How to Make Chocolate Ganache for Glazes, Frostings, and Truffles
How can something so rich and decadent be so easy to make?
What is Ganache?
Ganache (pronounced guh-NAASH and rhymes with wash), also called chocolate ganache, is simply a mixture of two ingredients: chocolate and heavy cream. Sometimes another flavoring is added, such as a liqueur or extract. Yet, by combining just two ingredients, you can create cake filling, poured glaze, icing or frosting, or the base for truffles.
How do two ingredients come together to make so many different things? It comes down to the ratio of chocolate to cream you use and the temperature of the mixture. We'll walk you through how to make ganache using different ratios and temperatures to achieve the results you want.
How to Make Ganache
The first thing to consider is how you want to use the ganache: as a pourable glaze, as a whipped frosting, or as a truffle base. What you use it for determines the chocolate to cream ratio and whether you use the ganache while it's warm or at room temperature.
Chocolate: Because there are only two ingredients in ganache, the quality of the chocolate really matters. Choose the best semisweet, bittersweet, or dark chocolate you can get your hands on. I suggest picking a chocolate that you love to eat all on its own (try to not eat it all before it goes into the ganache). If the chocolate isn't already chips or thin discs, chop it finely so it will melt easily.
Cream: Use heavy cream (also called whipping cream). You can substitute water or milk for all or part of the cream. However, using anything other than cream will affect its shine and luxurious texture.
Chocolate to Cream Ratio
As we mentioned above, the ratio of chocolate to cream is very important. We present three options below, but you can use these as loose guidelines and experiment to find a ratio that works best for you.
1. Equal Parts Chocolate and Cream
One of the most popular ways to make ganache is to use equal amounts of chocolate and cream, or 1:1. Try this recipe for Pro Ganache, which uses 16 ounces of chocolate and 16 ounces of cream.
- While still warm, this ganache is pourable and can be used to drizzle chocolate ribbons or to glaze cookies, cupcakes, or cakes. It can even be used as a cake filling or chocolate fondue.
- As it starts to cool, it thickens and takes on more of a spreadable consistency.
- At room temperature (after it sits in a covered bowl on the counter for 1-2 hours), the texture is like brownie batter and the ganache can be rolled into balls for truffles or whipped at high speed to make a light, airy chocolate frosting.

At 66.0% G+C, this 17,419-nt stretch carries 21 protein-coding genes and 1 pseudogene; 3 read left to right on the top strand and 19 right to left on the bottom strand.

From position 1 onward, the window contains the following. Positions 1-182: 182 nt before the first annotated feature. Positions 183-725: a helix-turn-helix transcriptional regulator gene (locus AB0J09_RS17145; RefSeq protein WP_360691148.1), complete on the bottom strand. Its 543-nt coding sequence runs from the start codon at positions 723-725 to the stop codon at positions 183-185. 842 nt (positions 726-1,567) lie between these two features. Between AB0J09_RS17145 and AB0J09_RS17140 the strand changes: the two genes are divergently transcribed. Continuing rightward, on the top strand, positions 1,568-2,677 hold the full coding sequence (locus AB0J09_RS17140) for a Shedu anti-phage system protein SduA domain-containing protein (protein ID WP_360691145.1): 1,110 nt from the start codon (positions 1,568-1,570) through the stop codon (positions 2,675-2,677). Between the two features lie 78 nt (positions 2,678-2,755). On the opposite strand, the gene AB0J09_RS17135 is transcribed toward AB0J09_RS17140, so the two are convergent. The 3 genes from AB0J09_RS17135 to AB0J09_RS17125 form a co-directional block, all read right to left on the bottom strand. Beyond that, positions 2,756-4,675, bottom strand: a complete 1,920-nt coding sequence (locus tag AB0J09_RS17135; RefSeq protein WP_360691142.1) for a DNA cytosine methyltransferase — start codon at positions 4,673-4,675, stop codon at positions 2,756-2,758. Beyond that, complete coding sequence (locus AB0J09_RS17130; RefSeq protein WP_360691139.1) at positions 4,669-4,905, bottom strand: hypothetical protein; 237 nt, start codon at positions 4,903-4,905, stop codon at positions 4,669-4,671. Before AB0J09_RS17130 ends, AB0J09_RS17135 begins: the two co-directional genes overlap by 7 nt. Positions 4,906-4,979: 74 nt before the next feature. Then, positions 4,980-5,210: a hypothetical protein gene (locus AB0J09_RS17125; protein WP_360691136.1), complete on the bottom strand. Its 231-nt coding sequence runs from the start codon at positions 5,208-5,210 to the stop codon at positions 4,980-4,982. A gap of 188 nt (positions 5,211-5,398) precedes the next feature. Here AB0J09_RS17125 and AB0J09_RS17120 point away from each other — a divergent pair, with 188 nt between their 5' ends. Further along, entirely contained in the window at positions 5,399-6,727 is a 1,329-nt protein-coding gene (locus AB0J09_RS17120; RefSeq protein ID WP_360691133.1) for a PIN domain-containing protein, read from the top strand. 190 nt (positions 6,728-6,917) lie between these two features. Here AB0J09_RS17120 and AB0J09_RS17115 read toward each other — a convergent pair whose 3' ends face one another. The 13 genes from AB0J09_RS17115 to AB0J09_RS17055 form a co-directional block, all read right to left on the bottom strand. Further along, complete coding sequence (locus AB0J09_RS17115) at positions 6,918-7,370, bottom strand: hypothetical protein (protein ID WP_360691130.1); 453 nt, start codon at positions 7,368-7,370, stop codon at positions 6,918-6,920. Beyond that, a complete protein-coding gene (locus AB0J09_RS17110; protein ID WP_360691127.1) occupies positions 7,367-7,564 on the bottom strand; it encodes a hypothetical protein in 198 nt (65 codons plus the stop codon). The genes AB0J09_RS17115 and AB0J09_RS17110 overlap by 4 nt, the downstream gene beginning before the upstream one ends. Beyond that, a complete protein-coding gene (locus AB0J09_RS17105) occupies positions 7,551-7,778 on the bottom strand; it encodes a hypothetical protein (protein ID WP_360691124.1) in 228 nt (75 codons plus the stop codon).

2. Two Parts Chocolate to One Part Cream
Increasing the percentage of chocolate makes for a much thicker ganache. For example, if you used 16 ounces chocolate, you would add 8 ounces of cream, or 2:1.
- While still warm, this ganache can be used as a glaze with the consistency of the top of a Hostess cupcake (of course, it will taste much better!).
- At room temperature, ganache that is two parts chocolate to one part cream is a typical ratio for truffles. Try this recipe for Chef John's Chocolate Truffles (he uses a scale to match 60% of the chocolate's weight in cream, so not exactly 2:1). Although you can make truffles with a 1:1 ratio, the 2:1 truffles will have a more fudge-like consistency. You can also whip this ganache into piped frosting. The 2:1 piped frosting is intensely chocolaty!
3. Two Parts Cream to One Part Chocolate
Increasing the percentage of cream makes a thinner ganache. For example, if you used 8 ounces chocolate, you would add 16 ounces cream.
- While still warm, this ganache is very runny (like a soup). This type of ganache can be poured over a cake to give it a beautiful chocolate glaze. Be sure to put something under the cake while you pour because the ganache will drip.
- At room temperature, this ganache is mousse-like. It's too thin for a truffle, but if you chill it first, you can whip it to create a pipeable frosting that tastes like chocolate whipped cream.
No matter what ratio of chocolate to cream you are using, the basic procedure for making ganache is consistent across most recipes:
- Bring heavy whipping cream just to boil either in the microwave or on the stove.
- Pour it over a bowl of chocolate.